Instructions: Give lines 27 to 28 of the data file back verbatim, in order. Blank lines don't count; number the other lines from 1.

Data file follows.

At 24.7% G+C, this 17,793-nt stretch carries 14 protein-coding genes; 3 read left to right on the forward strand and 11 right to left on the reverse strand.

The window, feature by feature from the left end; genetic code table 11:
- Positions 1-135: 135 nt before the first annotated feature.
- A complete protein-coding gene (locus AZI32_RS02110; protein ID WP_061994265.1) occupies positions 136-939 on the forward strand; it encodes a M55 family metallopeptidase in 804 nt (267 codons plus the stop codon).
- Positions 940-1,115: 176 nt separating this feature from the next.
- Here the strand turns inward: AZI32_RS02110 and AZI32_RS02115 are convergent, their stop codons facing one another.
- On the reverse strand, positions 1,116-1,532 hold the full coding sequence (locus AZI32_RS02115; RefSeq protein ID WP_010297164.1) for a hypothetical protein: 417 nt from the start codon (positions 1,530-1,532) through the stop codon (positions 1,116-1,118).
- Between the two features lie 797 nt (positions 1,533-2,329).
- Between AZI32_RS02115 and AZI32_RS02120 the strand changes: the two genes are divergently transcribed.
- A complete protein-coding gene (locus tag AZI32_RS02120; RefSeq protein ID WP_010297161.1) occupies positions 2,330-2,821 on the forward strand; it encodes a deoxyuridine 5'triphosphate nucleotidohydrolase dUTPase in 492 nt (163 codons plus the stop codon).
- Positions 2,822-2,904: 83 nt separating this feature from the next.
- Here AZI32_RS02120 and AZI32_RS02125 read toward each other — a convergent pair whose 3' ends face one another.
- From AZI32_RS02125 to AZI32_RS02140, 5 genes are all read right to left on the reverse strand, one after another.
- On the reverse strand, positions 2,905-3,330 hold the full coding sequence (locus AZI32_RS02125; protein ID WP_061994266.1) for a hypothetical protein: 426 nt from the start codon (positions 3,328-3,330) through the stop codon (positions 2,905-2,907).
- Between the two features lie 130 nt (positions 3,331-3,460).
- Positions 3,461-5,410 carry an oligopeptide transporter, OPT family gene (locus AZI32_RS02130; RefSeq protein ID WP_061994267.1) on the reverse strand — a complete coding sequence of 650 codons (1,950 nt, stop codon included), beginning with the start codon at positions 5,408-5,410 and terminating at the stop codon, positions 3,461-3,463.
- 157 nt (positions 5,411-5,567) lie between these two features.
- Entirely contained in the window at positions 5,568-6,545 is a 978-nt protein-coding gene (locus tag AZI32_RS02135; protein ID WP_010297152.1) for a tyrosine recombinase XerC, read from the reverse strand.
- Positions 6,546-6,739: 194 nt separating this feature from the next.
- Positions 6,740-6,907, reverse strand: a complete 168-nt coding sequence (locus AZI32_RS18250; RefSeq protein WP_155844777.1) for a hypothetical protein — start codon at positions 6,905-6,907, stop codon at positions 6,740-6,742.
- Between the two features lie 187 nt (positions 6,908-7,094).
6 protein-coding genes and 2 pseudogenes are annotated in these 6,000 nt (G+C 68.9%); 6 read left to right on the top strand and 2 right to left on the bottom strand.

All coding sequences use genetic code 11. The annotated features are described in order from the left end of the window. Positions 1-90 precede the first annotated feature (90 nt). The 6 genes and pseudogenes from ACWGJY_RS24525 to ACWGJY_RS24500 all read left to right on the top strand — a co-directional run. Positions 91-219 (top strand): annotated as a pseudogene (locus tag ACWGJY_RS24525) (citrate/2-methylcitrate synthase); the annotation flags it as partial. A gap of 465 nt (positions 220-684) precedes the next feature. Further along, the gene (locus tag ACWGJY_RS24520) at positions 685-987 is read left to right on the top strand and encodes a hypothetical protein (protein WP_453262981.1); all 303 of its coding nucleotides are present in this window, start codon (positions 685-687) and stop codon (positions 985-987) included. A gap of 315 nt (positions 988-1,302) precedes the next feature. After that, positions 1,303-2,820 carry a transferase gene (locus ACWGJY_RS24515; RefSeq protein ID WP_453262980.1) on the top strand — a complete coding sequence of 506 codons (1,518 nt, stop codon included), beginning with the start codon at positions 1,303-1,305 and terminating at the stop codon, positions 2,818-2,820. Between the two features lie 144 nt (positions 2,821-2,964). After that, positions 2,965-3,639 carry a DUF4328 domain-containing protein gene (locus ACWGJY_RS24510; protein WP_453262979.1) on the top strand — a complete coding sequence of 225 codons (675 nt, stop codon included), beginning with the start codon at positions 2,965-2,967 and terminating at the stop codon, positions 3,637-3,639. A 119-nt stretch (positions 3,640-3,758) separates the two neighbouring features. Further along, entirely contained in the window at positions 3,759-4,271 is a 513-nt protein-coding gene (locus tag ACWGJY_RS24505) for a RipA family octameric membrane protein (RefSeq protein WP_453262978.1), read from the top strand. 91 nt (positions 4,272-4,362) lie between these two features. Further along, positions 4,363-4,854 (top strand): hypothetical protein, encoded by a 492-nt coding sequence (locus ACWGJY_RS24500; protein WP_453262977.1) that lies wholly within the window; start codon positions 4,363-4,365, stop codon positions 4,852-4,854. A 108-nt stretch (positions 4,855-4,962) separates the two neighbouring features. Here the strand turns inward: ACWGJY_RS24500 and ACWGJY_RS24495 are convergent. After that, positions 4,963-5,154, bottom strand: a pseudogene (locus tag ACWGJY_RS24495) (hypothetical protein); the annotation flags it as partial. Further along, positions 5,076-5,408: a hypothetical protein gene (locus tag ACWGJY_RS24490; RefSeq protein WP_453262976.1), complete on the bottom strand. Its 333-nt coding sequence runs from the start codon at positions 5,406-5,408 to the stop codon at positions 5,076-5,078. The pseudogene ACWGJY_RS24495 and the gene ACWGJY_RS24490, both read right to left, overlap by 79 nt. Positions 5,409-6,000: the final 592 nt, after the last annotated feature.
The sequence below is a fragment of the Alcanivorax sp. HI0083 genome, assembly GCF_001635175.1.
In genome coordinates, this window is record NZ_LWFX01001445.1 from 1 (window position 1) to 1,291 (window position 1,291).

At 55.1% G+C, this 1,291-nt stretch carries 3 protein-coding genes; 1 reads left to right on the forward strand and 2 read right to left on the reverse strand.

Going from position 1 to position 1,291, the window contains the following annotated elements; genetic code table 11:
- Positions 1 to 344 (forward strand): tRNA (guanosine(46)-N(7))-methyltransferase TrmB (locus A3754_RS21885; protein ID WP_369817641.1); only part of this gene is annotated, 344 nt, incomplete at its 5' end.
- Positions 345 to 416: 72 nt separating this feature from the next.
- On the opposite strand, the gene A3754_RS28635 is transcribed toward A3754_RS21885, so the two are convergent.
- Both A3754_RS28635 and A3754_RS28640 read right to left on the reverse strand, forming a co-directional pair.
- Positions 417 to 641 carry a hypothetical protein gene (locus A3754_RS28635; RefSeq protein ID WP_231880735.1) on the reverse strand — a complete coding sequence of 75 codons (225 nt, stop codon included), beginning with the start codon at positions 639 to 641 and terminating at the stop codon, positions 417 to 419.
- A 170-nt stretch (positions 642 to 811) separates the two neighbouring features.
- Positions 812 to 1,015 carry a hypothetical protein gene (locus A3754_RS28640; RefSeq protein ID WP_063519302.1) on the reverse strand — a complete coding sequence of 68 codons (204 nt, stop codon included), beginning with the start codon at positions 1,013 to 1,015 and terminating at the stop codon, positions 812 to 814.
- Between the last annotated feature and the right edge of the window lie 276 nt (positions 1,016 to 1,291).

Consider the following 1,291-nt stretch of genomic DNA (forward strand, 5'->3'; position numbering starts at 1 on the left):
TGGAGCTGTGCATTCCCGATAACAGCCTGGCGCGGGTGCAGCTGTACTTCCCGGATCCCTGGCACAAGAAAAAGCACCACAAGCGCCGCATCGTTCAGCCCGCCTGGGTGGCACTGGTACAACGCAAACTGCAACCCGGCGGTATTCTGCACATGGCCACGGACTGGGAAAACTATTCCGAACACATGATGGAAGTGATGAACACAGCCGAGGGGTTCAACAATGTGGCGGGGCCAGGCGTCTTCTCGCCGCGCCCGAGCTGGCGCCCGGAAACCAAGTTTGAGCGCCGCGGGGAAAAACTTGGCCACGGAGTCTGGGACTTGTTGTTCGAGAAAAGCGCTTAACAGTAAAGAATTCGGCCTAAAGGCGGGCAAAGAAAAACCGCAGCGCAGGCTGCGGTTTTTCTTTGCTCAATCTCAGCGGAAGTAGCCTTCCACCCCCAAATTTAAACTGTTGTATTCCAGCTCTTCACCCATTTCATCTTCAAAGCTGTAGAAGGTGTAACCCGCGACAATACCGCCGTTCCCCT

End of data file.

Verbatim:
Going from position 1 to position 1,291, the window contains the following annotated elements; genetic code table 11:
- Positions 1 to 344 (forward strand): tRNA (guanosine(46)-N(7))-methyltransferase TrmB (locus A3754_RS21885; protein ID WP_369817641.1); only part of this gene is annotated, 344 nt, incomplete at its 5' end.